- FBI seeking information from victims of the Bitconnect Ponzi Scheme
- Questions being asked by the FBI seem to suggest an interest in identifying those who promoted Bitconnect via Youtube or other marketing channels to unsuspecting investors.
BitConnect was a cryptocurrency that became famous for developing a major Ponzi scheme that netted the coin (BCC) a market cap of $2.5 billion in the peak of December 2017.
The company’s value proposition was that users would receive up to 10% return on their investment each month. Bitconnect claimed to use a tiered-investment strategy that was based on the total amount of funds an investor initially deposited.
BCC reached the price of $463 at its all-time high, before plunging by 65% on January 3rd, 2018, down to $5 by the end of January. Bitconnect attempted to repay all investors for $363 per BCC, but by the time the investors received the coins, the price had already gone well below $10, making their refunds practically worthless.
That same month, after a cease order, was issued by regulators in Texas and North Carolina, Bitconnect announced that they would be shutting down their exchange and lending operations. Shortly after, the company’s assets where frozen and the founders are currently under investigation (the alleged head of Bitconnect, Divyesh Darji, was recently arrested for his role in the scam).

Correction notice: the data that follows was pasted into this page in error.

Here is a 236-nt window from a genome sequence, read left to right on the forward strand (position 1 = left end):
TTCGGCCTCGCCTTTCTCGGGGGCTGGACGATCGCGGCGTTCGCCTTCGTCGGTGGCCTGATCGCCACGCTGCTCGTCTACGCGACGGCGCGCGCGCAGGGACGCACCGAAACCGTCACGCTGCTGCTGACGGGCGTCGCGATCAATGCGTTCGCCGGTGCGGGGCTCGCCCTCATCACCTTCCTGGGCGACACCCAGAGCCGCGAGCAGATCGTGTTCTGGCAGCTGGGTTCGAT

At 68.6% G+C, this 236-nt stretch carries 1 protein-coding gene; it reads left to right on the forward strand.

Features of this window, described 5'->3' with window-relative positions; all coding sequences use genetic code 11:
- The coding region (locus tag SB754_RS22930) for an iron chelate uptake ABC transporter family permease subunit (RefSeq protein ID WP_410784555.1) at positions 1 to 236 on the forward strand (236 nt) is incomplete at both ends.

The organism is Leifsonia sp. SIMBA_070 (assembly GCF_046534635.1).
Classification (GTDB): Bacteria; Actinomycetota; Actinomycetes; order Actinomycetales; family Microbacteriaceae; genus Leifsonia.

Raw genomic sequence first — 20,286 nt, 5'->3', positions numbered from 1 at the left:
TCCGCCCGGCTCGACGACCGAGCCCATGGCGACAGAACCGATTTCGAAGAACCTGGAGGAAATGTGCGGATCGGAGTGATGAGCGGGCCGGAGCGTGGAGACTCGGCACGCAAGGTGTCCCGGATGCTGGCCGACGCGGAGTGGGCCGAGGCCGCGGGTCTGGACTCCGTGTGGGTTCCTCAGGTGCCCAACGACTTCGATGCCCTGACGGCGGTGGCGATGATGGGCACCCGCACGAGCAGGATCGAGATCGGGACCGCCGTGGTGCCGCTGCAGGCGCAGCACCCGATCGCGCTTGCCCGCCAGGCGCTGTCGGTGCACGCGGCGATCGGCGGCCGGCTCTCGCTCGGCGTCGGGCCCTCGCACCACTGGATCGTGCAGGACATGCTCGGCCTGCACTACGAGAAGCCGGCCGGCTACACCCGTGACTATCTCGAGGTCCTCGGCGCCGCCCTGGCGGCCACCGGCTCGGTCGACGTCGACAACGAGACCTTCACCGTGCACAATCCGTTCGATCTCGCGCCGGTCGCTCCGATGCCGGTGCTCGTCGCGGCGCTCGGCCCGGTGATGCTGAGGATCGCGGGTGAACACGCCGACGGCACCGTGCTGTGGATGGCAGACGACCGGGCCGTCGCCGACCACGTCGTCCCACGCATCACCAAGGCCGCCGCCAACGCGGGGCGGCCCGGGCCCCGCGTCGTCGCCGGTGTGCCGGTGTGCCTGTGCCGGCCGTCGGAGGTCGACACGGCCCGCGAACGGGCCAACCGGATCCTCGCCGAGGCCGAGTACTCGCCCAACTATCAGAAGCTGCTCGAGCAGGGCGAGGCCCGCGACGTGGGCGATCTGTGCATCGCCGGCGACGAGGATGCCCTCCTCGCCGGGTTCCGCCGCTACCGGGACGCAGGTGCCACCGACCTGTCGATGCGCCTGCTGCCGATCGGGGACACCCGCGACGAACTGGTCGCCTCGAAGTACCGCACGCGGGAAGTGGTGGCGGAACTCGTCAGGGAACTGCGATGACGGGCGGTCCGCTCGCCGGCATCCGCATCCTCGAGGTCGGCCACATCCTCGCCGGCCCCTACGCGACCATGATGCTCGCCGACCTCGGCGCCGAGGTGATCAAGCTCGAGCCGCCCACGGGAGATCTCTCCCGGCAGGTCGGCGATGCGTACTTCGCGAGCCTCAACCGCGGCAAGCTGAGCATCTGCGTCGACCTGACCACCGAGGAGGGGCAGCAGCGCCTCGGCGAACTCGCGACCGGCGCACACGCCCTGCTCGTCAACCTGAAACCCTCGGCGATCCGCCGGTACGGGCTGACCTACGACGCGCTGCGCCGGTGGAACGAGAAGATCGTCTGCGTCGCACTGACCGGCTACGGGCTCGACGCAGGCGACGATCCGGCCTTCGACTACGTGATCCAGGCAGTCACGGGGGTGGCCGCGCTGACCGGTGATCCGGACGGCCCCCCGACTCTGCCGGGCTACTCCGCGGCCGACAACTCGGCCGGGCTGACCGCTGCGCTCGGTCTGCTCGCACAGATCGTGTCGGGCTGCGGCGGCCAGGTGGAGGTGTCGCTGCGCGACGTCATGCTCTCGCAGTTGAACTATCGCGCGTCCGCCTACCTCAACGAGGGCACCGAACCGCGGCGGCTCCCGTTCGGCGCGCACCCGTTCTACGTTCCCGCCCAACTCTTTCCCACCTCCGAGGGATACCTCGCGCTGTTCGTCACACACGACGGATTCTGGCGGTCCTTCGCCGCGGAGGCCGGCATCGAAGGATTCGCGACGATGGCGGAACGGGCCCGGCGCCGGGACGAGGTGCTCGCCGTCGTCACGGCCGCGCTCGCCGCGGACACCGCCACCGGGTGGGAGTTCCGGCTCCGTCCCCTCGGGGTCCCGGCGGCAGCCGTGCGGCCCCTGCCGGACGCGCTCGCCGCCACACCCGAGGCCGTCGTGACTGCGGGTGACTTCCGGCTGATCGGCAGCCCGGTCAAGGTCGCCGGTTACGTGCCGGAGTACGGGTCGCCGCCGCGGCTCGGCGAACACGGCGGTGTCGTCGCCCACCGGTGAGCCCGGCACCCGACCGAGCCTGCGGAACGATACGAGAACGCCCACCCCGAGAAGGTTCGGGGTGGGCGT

FBI Seeks information from Victims
With dozens of lawsuits filed against the company, the FBI has taken on the task of investigating the crimes committed and announced that it is seeking information about those who may have lost their money by the Ponzi scheme.
As is stated in the FBI’s announcement:
“If you invested in Bitconnect, please complete a brief questionnaire at http://www.fbi.gov/resources/victim-services/seeking-victim-information/seeking-victims-in-bitconnect-investigation. Your responses are voluntary and would be useful in the federal assessment of this matter and to identify you as a BCC investor and potential victim. Based on the responses provided, you may be contacted by the FBI and asked to provide additional information.”
The questionnaire includes such questions as:
- Where did you first hear about Bitconnect? (Friend, Youtube, Event, Other)
- How much money did you invest in Bitconnect?
- What was the username associated with your Bitconnect account?
- Who referred you to Bitconnect (if applicable)?
Based on the type of questions being asked, it seems like the FBI is searching for anyone who may have had a hand in promoting Bitconnect, possibly to prosecute them for their role in enhancing the Ponzi scheme.
It’ll be interesting to see if any of the investors will be able to recover their lost funds. Although Ponzi schemes have been around for decades, they always seem to find new ways to emerge and trick unsophisticated investors into pouring money into them.
Ultimately, we can only hope that those who lost money learned the most important lesson from experience; which is that if an investment opportunity sounds too good to be true, it probably isn’t true.